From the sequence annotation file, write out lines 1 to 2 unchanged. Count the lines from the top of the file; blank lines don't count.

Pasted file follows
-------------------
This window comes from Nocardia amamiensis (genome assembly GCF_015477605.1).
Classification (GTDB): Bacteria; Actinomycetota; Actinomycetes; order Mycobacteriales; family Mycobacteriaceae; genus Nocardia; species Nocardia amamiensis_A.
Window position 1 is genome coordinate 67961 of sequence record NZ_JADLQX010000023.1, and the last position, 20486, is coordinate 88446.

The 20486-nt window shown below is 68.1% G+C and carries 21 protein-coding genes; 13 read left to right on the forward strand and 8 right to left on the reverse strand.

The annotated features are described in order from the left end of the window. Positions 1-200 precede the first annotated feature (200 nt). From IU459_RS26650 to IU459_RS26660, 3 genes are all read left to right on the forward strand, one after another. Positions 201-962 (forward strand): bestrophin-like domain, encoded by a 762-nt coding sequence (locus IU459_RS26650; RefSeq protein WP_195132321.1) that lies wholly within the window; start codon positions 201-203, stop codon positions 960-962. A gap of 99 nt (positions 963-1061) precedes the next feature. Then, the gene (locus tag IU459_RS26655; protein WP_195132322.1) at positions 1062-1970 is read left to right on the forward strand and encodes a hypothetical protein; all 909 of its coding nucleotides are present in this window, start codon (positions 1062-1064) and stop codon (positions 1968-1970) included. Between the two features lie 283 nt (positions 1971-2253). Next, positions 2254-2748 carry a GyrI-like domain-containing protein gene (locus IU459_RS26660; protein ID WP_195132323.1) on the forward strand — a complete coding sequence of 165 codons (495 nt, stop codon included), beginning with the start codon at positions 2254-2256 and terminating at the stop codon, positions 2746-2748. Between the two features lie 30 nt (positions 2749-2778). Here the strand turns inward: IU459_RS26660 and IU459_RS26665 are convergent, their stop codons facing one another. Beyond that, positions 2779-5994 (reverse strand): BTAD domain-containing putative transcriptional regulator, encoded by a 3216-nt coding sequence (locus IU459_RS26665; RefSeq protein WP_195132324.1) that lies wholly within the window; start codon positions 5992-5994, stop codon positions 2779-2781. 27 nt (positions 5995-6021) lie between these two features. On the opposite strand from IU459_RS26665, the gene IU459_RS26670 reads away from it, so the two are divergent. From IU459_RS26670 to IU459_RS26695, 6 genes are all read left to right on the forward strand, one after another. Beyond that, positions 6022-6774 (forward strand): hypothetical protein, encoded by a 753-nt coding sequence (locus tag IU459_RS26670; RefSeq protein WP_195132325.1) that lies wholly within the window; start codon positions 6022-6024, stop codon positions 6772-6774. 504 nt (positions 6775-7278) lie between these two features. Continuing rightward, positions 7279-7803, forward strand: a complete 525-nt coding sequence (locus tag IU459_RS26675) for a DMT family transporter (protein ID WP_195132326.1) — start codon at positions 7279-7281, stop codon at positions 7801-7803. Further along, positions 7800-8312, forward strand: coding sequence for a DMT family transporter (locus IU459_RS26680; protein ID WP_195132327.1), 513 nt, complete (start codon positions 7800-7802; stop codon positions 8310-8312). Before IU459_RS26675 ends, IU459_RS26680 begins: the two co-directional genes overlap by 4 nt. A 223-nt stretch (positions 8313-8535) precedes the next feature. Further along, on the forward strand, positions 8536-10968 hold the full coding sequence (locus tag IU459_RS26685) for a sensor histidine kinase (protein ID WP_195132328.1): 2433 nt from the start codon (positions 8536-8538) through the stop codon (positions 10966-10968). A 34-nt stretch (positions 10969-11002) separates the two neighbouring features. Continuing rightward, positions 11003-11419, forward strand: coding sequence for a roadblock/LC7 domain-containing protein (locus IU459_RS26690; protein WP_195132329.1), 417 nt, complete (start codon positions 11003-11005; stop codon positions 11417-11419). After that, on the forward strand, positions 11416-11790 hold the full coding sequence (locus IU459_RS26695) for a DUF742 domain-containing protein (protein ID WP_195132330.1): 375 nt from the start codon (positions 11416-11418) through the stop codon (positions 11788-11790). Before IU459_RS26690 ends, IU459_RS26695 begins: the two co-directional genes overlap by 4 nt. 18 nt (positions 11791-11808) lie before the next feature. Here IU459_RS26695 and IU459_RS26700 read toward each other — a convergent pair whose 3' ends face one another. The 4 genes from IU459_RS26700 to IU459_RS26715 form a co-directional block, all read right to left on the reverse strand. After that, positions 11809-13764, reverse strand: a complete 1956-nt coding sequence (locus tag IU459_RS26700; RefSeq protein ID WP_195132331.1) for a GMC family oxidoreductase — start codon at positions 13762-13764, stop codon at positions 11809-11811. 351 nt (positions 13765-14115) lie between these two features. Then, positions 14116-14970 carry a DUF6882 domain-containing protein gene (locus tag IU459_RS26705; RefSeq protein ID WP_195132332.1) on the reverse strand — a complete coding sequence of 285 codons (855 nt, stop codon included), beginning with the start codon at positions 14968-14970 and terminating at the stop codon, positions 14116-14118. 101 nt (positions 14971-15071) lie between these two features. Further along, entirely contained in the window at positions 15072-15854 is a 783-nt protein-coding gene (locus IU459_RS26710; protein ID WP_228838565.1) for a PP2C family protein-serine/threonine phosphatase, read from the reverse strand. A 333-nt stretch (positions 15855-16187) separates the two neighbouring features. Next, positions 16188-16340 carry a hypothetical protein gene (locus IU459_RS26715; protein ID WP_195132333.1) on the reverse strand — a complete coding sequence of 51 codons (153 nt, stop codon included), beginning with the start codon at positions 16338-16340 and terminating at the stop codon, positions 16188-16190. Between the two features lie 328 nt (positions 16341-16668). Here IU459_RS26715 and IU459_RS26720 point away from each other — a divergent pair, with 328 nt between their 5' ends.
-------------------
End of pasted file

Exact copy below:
This window comes from Nocardia amamiensis (genome assembly GCF_015477605.1).
Classification (GTDB): Bacteria; Actinomycetota; Actinomycetes; order Mycobacteriales; family Mycobacteriaceae; genus Nocardia; species Nocardia amamiensis_A.